New 2020 Volkswagen Golf GTI priced from £33,460
Eighth-generation Volkswagen Golf GTI available with manual and automatic gearboxes, with sales for the Ford Focus ST rival now underway
The new eighth-generation Volkswagen Golf GTI is on sale in the UK now. Prices start from £33,460 for the hot hatchback when equipped with a manual gearbox, while a seven-speed dual clutch automatic version costs £1,500 more.
The UK market ranks as one of the most important destinations for this latest car, given British buyers’ preference for hot Golfs. Around 40 per cent of all Golfs sold in the UK in 2019 came from the GTI/GTE/GTD and R ranks, so in terms of overall share, the GTI is a heavy lifter in the line-up.
The standard equipment list for the latest version includes LED Matrix headlights, LED foglights, 18-inch alloy wheels, keyless entry, tartan fabric sports seats and three zone climate control. The GTI features a suite of included safety kit, too: lane change assist, Travel Assist (a combination of lane-keeping and active cruise control systems that enable semi-autonomous driving), Side Assist and Emergency Assist (which can bring the car to a safe halt if the driver is unresponsive) are all included.
As with the previous Golf GTI, the Mk8 features a turbocharged four-cylinder engine that sends its power to the front wheels. The turbocharged 2.0-litre TSI engine now produces 242bhp and 370Nm of torque, and is the fourth generation of the familiar ‘EA888’ engine. In its quickest DSG-equipped form - optimized for this Golf generation with a new shift-by-wire system - the GTI sprints from 0-62mph in 6.2 seconds and has a top speed of 155mph. The standard six-speed manual is newly-developed for this generation.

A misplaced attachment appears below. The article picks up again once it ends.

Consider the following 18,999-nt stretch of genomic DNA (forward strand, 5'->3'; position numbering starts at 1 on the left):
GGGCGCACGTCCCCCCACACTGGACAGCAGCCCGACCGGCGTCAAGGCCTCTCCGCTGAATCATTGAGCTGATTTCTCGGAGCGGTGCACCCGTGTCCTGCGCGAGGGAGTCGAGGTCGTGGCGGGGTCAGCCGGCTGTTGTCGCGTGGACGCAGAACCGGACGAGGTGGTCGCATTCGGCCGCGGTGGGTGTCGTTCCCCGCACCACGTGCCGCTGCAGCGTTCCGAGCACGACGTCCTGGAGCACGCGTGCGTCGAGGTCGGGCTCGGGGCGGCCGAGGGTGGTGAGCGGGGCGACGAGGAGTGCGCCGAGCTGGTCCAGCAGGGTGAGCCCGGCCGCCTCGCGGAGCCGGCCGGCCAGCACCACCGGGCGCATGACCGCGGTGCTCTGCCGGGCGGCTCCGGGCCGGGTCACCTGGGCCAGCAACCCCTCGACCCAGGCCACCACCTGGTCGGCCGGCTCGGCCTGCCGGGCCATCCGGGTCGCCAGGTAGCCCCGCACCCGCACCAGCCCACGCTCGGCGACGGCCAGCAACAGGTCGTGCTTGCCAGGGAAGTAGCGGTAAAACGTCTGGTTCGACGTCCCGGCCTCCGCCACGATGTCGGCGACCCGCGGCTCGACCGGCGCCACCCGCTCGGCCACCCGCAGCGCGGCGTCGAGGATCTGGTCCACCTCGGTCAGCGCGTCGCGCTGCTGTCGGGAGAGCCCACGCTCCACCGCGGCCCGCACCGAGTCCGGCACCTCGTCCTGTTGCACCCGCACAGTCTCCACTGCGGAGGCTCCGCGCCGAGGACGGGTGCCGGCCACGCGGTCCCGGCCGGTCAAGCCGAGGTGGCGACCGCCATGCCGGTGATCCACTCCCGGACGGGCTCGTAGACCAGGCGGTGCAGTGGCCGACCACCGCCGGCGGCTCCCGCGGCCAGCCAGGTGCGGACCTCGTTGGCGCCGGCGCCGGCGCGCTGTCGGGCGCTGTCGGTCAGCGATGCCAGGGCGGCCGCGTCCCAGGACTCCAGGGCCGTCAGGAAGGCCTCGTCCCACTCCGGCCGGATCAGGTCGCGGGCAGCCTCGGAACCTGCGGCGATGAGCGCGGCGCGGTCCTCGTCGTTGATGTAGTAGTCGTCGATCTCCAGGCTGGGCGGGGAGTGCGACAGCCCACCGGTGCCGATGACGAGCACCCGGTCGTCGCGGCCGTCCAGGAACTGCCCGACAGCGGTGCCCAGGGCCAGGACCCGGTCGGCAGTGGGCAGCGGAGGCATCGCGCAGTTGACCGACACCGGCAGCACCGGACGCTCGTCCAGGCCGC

WLTP testing figures state that the Golf GTI achieves between 36.7mpg and 38.2mpg depending on spec and gearbox, while CO2 emissions range from 168-174g/km.
From the outside the GTI remains somewhat understated; the bodykit and spoiler barely any more aggressive than regular members of the Golf line-up. However, VW has re-incorporated some trademark GTI touches into the design, in addition to some new design flourishes.
The classic GTI red pinstripe is present and correct at the front, with the headlights linked by a full-width lighting strip lining the car’s nose. Below sits a new front bumper with a large honeycomb-style grille, within which sits those LED foglights in a chequered flag pattern.
Moving down the sides, the standard GTI 18-inch wheels can be upgraded to larger 19-inch items. Wider side sills appear, while around the back the dual exhausts still feature. The GTI lettering is found right beneath the VW badge, in the middle of the bootlid, for the first time. A small hatch-lid spoiler appears too, rounding off the subtle but sporty touches.
It’s a similar story inside, whereby the interior of the normal Golf has received one or two bespoke GTI applications. There’s a new flat-bottomed steering wheel with GTI lettering and red detailing on the bottom spoke, while tartan checked upholstery returns on the standard fit sports seats - but with a twist. The pattern is colour coded across the GTI/GTE/GTD family, with red stripes in the GTI, but blue in the plug-in hybrid GTE and light grey in the GTD diesel. These colour themes are repeated throughout all three models.
A standard 10.25-inch digital instrument panel sits behind the steering wheel, with GTI-specific graphics. The centre of the dashboard is occupied by an 8.25-inch touchscreen display, upped to 10 inches optionally, although again, UK equipment levels could be different. Ambient lighting with 30 selectable colours swathes around the dashboard and footwells. There’s a new GTI-specific gearknob on six-speed manual versions, too - but this loses the distinct “golf ball” design of previous generations.
Further variants of the GTI, such as Clubsport models and track-hardened TCR versions, are expected to follow in due course.
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